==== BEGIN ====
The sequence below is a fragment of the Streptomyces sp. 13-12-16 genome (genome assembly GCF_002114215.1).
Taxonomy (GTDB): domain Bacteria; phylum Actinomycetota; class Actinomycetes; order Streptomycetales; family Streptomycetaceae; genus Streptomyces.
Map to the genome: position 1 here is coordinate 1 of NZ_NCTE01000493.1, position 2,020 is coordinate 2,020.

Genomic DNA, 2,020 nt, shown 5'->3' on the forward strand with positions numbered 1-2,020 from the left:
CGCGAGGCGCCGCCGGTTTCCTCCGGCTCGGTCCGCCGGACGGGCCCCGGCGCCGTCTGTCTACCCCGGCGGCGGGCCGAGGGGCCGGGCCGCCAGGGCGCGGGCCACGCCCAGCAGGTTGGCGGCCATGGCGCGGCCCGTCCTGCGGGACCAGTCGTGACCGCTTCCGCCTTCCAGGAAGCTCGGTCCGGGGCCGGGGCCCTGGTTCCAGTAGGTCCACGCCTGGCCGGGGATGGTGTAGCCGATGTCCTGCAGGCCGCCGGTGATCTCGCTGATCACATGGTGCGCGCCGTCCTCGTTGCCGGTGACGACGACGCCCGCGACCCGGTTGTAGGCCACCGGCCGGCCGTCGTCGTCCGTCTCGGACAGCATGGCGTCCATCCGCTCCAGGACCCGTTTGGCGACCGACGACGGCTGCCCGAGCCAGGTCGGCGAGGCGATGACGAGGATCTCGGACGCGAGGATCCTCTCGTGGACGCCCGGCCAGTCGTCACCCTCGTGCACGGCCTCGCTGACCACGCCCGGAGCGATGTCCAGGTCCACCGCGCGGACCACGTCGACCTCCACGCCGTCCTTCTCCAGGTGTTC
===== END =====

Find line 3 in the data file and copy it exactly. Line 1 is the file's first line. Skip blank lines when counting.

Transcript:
Map to the genome: position 1 here is coordinate 1 of NZ_NCTE01000493.1, position 2,020 is coordinate 2,020.